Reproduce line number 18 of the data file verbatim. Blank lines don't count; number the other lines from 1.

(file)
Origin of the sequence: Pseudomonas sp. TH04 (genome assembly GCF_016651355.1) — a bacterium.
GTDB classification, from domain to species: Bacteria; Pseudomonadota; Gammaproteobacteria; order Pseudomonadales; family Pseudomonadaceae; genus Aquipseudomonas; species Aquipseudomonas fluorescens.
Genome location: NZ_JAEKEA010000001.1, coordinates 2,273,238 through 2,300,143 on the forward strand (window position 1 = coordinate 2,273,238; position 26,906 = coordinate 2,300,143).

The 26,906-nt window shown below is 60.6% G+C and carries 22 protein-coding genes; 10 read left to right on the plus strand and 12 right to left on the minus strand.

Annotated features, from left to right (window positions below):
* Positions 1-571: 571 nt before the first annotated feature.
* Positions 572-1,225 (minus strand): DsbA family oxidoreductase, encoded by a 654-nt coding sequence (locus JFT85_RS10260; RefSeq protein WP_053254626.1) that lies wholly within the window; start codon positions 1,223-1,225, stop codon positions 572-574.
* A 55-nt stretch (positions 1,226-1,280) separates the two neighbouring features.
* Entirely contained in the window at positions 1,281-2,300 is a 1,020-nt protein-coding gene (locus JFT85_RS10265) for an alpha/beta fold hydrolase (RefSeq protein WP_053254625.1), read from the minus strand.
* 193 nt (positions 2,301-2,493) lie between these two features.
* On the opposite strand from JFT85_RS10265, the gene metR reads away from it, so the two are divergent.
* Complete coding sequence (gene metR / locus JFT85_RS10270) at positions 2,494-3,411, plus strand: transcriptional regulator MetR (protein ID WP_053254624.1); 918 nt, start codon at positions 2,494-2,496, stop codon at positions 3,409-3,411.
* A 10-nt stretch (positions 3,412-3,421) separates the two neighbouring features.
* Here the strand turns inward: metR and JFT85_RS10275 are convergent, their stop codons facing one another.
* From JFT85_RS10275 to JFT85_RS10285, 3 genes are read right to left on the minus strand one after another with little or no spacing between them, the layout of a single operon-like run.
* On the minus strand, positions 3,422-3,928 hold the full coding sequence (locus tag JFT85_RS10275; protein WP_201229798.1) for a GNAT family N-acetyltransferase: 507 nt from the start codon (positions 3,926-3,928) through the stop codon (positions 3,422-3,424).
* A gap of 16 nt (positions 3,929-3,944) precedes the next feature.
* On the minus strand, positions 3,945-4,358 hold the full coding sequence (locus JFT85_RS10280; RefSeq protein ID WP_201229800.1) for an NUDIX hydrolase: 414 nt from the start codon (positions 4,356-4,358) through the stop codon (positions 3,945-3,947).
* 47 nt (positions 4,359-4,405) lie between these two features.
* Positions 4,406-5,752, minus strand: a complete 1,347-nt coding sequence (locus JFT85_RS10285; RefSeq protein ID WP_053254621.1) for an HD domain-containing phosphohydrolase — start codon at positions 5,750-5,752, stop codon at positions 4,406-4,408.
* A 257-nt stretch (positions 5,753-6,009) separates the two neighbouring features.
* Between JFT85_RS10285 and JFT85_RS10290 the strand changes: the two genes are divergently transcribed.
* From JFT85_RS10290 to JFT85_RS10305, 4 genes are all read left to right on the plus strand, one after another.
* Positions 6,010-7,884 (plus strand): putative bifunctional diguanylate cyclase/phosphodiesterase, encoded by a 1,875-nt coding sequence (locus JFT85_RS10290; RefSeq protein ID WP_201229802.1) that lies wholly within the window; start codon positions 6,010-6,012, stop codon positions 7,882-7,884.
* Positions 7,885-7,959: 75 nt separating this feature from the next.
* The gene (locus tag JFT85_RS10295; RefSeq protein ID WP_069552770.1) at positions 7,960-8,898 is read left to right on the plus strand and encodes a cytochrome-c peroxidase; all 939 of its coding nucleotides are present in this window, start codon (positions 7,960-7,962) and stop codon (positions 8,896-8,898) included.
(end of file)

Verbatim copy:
* On the minus strand, positions 3,945-4,358 hold the full coding sequence (locus JFT85_RS10280; RefSeq protein ID WP_201229800.1) for an NUDIX hydrolase: 414 nt from the start codon (positions 4,356-4,358) through the stop codon (positions 3,945-3,947).